• Warded off a nearly 10% Medicare pay cut and fought off a lobbying blitz by those seeking to hijack Congress’ plan for a new Medicare vision benefit. “The AOA was able to assist in stopping the large Medicare cut scheduled to go into law at the end of the year, in large part due to the efforts of the many doctors of optometry who sent letters through the AOA Action Center,” says Robert Theaker, O.D., chair of the AOA Federal Relations Committee. “It was an example of our membership greatly aiding our advocacy efforts.”
  • Helped thousands of doctors of optometry secure more than $2 billion in federal small-business relief and other physician assistance directly to optometry and helped win federal recognition for optometrists as frontline vaccinators. “I can't say enough about our advocacy team's efforts to relieve the burden that the pandemic has placed upon optometric offices,” Dr. Theaker says. “The AOA's tireless push continues to reap benefits with the addition of tens of millions in relief over and above last year's $2.2 billion.”
  • Escalated the fight against abusive insurers and plans by winning new support for the first-ever bipartisan House/Senate DOC Access companion legislation and enlisting dozens more Capitol Hill leaders in the fight for full enforcement of the AOA-backed federal provider nondiscrimination law. “Our bipartisan House and Senate DOC Access legislation to fight against abusive insurers is continuing to gain steam, and we'll be pushing hard for the passage of this bill at the upcoming AOA on Capitol Hill meeting on April 24-26,” Dr. Theaker says.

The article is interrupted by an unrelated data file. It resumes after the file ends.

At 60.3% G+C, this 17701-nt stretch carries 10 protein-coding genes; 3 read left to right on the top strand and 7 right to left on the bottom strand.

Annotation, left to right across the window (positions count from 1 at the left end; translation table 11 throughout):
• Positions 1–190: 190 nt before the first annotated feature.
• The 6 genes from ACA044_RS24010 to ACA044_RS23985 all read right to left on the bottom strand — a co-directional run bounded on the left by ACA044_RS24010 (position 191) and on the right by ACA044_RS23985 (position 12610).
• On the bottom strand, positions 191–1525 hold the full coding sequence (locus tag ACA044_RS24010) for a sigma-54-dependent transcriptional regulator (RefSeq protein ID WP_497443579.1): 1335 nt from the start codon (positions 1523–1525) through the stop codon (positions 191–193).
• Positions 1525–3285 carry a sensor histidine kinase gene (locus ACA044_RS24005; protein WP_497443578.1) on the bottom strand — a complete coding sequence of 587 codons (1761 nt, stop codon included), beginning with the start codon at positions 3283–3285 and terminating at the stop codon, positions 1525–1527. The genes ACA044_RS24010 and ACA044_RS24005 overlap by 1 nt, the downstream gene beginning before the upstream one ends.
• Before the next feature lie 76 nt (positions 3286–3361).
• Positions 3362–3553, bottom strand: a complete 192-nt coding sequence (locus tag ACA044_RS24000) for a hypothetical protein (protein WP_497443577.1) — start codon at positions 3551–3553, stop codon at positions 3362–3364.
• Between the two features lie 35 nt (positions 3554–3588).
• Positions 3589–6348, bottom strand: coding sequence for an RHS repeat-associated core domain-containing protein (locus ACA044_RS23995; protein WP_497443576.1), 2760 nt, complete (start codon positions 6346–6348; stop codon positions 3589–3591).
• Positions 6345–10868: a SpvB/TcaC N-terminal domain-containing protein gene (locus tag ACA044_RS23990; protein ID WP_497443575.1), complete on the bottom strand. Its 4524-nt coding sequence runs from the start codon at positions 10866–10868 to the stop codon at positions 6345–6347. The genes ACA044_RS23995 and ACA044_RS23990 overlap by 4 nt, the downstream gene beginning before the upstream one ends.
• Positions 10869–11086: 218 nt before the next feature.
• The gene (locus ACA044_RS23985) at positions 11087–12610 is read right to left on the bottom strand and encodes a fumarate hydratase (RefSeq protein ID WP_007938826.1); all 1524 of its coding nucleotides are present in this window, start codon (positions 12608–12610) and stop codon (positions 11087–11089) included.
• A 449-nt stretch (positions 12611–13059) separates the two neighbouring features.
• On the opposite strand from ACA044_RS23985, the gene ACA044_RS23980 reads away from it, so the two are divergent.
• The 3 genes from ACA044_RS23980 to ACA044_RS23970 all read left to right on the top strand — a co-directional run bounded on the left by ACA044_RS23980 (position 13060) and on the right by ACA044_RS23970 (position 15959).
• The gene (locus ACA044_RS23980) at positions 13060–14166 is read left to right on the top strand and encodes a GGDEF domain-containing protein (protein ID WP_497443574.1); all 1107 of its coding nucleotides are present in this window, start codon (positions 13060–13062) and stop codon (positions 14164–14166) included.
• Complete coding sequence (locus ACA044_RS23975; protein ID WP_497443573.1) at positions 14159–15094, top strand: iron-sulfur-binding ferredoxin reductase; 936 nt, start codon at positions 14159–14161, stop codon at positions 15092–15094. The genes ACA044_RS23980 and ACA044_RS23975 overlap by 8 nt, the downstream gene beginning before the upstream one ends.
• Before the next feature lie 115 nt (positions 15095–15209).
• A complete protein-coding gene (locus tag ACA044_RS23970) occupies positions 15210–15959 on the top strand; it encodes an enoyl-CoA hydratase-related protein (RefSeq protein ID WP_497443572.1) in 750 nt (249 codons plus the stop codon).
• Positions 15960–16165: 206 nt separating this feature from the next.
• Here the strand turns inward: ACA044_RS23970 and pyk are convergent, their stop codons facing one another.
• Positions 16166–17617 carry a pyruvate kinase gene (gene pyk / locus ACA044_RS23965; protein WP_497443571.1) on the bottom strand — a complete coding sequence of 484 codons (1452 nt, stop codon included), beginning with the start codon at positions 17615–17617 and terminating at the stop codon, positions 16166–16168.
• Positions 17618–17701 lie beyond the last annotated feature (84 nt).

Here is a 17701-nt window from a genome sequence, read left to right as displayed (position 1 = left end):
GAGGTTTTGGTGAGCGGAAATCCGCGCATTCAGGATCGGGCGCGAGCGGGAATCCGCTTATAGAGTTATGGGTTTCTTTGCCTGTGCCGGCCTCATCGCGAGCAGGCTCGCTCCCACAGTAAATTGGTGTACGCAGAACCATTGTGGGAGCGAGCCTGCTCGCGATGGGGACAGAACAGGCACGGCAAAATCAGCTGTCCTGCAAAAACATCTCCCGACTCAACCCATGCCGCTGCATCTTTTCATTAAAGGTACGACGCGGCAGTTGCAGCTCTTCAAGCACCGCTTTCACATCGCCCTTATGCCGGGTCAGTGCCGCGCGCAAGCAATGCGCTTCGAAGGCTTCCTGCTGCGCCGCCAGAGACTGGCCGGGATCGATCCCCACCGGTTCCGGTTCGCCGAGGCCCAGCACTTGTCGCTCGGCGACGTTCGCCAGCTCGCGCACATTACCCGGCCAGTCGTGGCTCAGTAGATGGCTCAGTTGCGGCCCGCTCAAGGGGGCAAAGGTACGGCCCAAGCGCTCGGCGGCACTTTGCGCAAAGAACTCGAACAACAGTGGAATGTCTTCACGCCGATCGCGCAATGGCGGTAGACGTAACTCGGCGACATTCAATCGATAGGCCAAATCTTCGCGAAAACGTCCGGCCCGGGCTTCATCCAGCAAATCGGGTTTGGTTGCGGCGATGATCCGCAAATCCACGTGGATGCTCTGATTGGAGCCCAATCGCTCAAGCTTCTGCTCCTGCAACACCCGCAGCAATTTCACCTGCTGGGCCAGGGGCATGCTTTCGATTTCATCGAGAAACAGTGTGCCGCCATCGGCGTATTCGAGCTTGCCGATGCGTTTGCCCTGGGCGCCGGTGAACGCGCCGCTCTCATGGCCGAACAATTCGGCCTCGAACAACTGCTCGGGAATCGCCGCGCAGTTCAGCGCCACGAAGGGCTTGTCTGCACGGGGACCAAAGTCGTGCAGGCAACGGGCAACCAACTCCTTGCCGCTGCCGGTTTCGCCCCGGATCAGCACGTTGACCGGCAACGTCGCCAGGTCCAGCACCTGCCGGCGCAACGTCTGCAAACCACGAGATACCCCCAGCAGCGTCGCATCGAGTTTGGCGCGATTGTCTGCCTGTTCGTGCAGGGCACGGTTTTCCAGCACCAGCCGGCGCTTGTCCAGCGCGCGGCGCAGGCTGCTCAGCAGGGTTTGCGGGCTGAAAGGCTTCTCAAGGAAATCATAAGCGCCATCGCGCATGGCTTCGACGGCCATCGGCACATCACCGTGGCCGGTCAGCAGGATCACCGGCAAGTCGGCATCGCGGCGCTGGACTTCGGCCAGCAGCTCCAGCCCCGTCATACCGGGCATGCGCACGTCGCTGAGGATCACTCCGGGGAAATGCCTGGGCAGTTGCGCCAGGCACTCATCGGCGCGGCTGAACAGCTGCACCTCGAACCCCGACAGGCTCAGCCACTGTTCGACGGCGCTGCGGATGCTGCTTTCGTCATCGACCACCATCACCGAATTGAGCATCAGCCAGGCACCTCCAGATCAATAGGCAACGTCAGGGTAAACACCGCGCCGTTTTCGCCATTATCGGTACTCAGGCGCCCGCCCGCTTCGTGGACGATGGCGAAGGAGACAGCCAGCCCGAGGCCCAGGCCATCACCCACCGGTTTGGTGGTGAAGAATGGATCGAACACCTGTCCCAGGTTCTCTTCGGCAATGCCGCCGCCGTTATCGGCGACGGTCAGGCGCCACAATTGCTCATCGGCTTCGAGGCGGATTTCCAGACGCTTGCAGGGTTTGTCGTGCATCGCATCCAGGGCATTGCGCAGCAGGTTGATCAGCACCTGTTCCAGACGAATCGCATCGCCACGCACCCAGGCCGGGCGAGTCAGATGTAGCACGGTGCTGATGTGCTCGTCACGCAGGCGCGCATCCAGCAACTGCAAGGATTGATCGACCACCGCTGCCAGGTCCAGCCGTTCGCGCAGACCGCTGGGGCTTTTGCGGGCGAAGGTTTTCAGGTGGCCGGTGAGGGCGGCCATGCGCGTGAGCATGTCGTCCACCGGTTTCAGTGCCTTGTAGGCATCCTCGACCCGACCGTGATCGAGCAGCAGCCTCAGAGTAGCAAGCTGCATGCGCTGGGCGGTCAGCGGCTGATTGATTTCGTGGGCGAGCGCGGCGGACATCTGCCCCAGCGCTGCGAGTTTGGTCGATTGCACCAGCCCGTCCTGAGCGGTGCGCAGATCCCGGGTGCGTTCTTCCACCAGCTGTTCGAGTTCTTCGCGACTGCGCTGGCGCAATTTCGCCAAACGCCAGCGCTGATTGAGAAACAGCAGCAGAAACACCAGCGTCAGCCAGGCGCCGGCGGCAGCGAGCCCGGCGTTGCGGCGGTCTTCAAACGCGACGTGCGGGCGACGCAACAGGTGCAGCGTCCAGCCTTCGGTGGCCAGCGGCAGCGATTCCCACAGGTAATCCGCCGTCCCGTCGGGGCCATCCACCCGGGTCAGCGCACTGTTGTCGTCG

• Building on the removal of the VA’s 15-year laser ban in 2020, the AOA and the Armed Forces Optometric Society won the support of key lawmakers and leading veterans service organizations (such as AMVETS) in the fight to secure veterans’ access to the full range of care doctors of optometry are trained and licensed to provide, including laser procedures as the Department of Veterans Affairs develops new optometry-specific national practice standards.“AOA advocacy staff helped educate leading members of the House of Representatives on this key issue, and they in turn have sent a letter to the VA demanding that veterans have access to laser and other advanced procedures, which optometrists can and now safely provide,” Dr. Theaker says.
  • Backed a call by key U.S. House committee members for federal regulators to launch an investigation into direct-to-consumer contact lens sales schemes that look to disrupt the doctor-patient relationship and needlessly put patients at risk. “We’re happy to see lawmakers send a letter to the Government Accountability Office calling for a study on unscrupulous direct-to-consumer advertising practices regarding contact lens sales, and we hope to get some new federal action on this important issue now affecting our patients,” Dr. Theaker says. Further, legislation to outlaw contact lens verification robocalls reached its highest point ever.

While many of the aforementioned battles are far from over, the AOA could not have built these new levels of support or momentum without members’ hard work and dedication. These successes and efforts set the groundwork for fights ahead when the second session of the 117th Congress convenes in January.

“Overall, I'm excited and happy to report our AOA advocacy efforts are in full swing, and we expect a great year to come,” Dr. Theaker says. “I hope many of our members will participate in AOA on Capitol Hill in April. And many thanks to all our members who heeded the call when asked to send letters via the AOA Action Center—their advocacy truly made a difference.”